Growing threat of conflicting machine learning attacks

Big Data-powered Machine Learning (ML) and Deep Learning have made impressive strides in many areas. Recent years have seen a rapid increase in the use of machine learning, whereby computers can be programmed to identify patterns of information and make increasingly accurate predictions over time. Machine learning tools allow organizations to quickly identify new opportunities as well as potential risks. In cybersecurity, machine learning techniques have a lasting impact. However, while machine learning models have many potential advantages, they can be vulnerable to manipulation. This risk is known as “adversarial machine learning (AML)”. Let’s understand this in detail …

What is an adversarial machine learning attack?

The term “adversary” is used in the field of computer security to describe people or machines which may attempt to penetrate or corrupt a network or a computer program. The adversarial machine learning attack is a machine learning technique that attempts to fool models by providing misleading information. The most common reason is to cause the model to malfunction.

Contradictory machine learning was studied as early as 2004, but the threat has increased dramatically in recent years with the increasing use of AI and ML. Most artificial intelligence researchers would agree that one of the main concerns of machine learning is the adversarial attacks that result in unwanted behavior of trained models.

How do adversarial attacks work?

Adverse attacks exploit this characteristic to confuse machine learning algorithms by manipulating their input data. By adding tiny, unobtrusive patches of pixels to an image, a malicious actor can trick the machine learning algorithm into classifying it as something it is not.

For example, in 2018, a group of researchers showed that by adding stickers to a ‘Stop’ sign, they could trick an autonomous car’s computer vision system to confuse it with a speed limit sign – ‘speed limit 45’.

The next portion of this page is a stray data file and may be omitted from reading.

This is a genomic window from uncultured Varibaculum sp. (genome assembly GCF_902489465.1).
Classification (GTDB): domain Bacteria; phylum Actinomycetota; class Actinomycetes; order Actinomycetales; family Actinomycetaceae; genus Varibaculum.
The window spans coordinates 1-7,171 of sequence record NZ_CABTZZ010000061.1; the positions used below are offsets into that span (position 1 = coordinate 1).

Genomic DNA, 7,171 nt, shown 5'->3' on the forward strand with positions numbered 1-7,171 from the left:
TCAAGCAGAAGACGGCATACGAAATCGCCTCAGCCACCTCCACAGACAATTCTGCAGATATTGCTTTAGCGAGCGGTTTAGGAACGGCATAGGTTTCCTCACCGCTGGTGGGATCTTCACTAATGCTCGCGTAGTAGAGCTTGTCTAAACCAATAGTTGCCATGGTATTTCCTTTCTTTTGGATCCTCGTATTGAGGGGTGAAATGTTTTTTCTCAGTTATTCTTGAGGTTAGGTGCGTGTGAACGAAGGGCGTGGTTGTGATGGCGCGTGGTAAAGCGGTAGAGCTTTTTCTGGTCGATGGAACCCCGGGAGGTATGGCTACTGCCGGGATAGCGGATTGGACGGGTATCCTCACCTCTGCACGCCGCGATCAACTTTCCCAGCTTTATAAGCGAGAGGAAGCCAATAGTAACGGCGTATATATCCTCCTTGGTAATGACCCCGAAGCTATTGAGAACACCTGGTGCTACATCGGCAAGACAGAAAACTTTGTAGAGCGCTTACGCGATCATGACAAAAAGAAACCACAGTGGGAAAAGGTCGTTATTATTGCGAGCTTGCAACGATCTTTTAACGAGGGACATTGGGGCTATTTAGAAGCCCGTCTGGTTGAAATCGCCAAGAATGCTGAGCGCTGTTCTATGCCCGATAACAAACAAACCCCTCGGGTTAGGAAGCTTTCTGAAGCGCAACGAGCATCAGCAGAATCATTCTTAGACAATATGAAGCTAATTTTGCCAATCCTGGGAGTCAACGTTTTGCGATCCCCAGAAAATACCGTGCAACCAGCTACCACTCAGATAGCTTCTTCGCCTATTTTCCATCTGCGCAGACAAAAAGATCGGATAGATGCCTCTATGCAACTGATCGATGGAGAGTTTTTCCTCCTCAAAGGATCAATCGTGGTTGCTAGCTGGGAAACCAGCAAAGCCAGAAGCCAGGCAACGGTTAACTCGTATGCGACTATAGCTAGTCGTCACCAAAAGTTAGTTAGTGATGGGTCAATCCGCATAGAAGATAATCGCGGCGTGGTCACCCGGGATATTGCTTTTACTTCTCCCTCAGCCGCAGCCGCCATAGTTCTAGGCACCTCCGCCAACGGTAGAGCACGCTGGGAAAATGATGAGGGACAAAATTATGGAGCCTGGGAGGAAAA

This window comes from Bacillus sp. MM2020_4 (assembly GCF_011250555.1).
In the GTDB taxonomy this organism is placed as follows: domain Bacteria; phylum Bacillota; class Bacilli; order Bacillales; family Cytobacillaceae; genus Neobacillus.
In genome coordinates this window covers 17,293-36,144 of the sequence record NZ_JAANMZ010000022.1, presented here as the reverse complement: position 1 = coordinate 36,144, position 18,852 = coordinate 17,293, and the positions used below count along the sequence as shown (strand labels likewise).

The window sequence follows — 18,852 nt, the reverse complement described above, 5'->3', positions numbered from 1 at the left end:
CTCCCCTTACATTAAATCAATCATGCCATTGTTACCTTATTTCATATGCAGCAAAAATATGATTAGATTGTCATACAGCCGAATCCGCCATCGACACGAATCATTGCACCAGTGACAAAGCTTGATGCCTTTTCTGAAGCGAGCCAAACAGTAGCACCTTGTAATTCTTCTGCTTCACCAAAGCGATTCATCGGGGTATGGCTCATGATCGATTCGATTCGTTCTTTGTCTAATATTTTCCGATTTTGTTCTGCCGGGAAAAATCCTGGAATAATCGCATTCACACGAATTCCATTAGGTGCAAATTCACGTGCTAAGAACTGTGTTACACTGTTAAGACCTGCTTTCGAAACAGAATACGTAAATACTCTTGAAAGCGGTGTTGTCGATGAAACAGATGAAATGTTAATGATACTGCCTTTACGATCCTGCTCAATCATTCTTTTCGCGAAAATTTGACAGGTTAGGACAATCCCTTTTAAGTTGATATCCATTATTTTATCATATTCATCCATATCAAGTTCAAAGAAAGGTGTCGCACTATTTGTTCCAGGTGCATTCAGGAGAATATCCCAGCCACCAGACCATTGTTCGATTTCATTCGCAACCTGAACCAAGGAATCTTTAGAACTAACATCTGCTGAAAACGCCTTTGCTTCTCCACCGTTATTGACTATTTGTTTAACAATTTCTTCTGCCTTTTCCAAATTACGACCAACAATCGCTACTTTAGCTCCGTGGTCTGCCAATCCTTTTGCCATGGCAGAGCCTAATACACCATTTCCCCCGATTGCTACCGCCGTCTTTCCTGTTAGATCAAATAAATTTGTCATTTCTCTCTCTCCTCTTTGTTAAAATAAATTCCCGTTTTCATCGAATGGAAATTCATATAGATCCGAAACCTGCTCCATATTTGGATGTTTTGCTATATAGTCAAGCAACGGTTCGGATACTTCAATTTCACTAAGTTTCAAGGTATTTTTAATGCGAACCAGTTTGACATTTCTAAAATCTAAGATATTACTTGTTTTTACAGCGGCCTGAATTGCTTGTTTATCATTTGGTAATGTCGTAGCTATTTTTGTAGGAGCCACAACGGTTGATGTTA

The researchers also managed to trick facial recognition systems by pasting a printed pattern onto glasses or hats. Additionally, there have been successful attempts to trick speech recognition systems into hearing ghost phrases by inserting white noise patterns into the audio.

What is a contradictory example?

The contradictory example refers to a specially crafted entry that is designed to appear “normal” to humans, but causes misclassification in a machine learning model.

Types of conflicting attacks

There are two main categories of accusatory attacks: “Black Box accusatory attacks” and “White Box accusatory attacks”. White-box adversarial attacks describe scenarios in which the attacker has access to the target model’s underlying training policy network, while black-box adversarial attacks describe scenarios in which the attacker does not have a full access to the policy network. So the adversarial black box attack uses a different model or no model at all to generate conflicting images in the hope that these will transfer to the target model.

Defense against adversarial machine learning

Researchers have proposed a multi-step approach to build defense against AML …

  • Threat modeling: Estimating the attacker’s goals and capabilities can provide an opportunity to prevent attacks. This is done by creating different models of the same ML system that can resist these attacks.
  • Attack simulation: Simulating attacks according to the attacker’s possible attack strategies can reveal flaws.
  • Assessment of the impact of attacks: In this method, it is necessary to assess the total impact that an attacker can have on the system, thus ensuring preparation in the event of such an attack.
  • Information laundering: By modifying the information extracted by the attacker, this type of defense can render the attack useless.
  • Contradictory training: In this approach, the engineers of the machine learning algorithm recycle their models on conflicting examples to make them robust against data disturbances.
  • Defensive distillation: It adds flexibility to the process of classifying an algorithm to make it less likely to be exploited.


With machine learning quickly becoming central to organizations’ value proposition, they need to protect themselves against the associated risks. Thus, adversarial machine learning will always be important for the ethical purpose of protecting ML systems.

(The author Neelesh Kripalani is the CTO at Clover Infotech and the opinions expressed in this article are his own)

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